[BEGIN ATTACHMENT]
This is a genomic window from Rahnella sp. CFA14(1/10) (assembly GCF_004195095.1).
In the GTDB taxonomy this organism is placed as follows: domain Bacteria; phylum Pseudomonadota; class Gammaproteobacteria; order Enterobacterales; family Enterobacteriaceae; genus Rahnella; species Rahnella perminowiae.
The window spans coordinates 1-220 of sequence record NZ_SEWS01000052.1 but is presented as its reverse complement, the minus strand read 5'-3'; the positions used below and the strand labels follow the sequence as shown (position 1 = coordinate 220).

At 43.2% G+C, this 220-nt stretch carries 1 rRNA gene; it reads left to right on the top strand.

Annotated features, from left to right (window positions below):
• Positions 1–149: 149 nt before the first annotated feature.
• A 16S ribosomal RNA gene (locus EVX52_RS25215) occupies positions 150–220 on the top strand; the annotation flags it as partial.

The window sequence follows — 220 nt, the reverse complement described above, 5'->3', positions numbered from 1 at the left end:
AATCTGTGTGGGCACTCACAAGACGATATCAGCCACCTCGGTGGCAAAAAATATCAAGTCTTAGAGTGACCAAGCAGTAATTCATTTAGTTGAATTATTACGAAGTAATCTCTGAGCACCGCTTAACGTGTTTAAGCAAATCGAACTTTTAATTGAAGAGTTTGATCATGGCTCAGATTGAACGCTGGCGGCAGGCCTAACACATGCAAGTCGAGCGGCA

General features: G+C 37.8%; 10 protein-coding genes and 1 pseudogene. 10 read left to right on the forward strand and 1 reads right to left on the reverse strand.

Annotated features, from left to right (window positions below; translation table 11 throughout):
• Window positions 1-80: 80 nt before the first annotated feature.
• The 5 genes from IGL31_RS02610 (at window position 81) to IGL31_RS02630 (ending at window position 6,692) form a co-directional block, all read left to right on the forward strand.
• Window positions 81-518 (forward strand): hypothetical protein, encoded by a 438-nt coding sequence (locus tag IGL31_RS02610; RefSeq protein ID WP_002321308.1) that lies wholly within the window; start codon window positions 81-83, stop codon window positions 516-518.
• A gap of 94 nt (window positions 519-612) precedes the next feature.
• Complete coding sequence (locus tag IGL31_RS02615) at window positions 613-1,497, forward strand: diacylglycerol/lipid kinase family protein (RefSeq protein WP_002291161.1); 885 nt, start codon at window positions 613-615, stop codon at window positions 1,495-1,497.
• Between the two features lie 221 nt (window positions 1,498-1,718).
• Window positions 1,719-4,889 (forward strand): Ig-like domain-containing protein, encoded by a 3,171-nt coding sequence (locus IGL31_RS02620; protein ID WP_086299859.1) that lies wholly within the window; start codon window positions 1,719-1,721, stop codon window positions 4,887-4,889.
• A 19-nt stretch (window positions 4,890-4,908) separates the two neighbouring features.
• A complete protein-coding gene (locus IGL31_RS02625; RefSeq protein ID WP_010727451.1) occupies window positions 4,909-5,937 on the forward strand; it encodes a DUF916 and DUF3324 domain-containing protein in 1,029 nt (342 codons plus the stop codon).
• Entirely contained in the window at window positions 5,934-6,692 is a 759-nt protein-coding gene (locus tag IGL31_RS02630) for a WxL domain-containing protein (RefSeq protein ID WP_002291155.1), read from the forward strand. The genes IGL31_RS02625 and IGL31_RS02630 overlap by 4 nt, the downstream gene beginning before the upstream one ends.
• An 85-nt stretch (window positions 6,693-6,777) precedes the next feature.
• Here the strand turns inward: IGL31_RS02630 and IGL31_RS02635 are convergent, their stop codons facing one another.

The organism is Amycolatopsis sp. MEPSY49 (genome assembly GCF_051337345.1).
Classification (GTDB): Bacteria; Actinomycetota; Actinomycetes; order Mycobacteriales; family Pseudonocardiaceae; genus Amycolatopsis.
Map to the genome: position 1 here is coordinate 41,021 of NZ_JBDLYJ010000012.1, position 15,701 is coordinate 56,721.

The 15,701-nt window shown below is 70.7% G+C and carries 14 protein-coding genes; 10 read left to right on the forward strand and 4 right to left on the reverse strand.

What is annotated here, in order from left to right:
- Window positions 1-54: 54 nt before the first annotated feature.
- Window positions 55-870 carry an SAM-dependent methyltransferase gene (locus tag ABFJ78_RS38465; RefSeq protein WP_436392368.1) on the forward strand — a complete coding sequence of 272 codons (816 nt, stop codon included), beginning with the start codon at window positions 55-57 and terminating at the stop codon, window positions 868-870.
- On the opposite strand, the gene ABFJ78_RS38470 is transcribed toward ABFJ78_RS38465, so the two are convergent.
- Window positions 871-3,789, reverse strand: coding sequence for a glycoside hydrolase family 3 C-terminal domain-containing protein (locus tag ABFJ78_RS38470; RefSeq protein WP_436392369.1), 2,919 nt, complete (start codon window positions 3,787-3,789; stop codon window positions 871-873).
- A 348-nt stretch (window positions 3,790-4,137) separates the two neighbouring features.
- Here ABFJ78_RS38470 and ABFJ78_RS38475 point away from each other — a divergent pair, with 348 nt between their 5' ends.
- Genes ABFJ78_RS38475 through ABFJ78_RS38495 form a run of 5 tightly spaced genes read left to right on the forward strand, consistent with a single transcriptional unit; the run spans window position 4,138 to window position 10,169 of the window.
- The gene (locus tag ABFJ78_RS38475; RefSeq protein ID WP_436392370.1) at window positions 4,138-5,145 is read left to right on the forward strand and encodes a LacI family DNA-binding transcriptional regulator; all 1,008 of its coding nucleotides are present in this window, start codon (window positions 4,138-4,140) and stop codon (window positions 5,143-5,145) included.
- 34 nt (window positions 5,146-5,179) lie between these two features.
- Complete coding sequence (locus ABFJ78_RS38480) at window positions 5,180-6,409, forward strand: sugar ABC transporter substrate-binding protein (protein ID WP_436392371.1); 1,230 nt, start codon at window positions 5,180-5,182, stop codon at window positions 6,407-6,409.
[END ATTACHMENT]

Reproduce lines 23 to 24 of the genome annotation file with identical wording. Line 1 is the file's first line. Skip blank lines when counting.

• Here the strand turns inward: IGL31_RS02630 and IGL31_RS02635 are convergent, their stop codons facing one another.

The organism is Amycolatopsis sp. MEPSY49 (genome assembly GCF_051337345.1).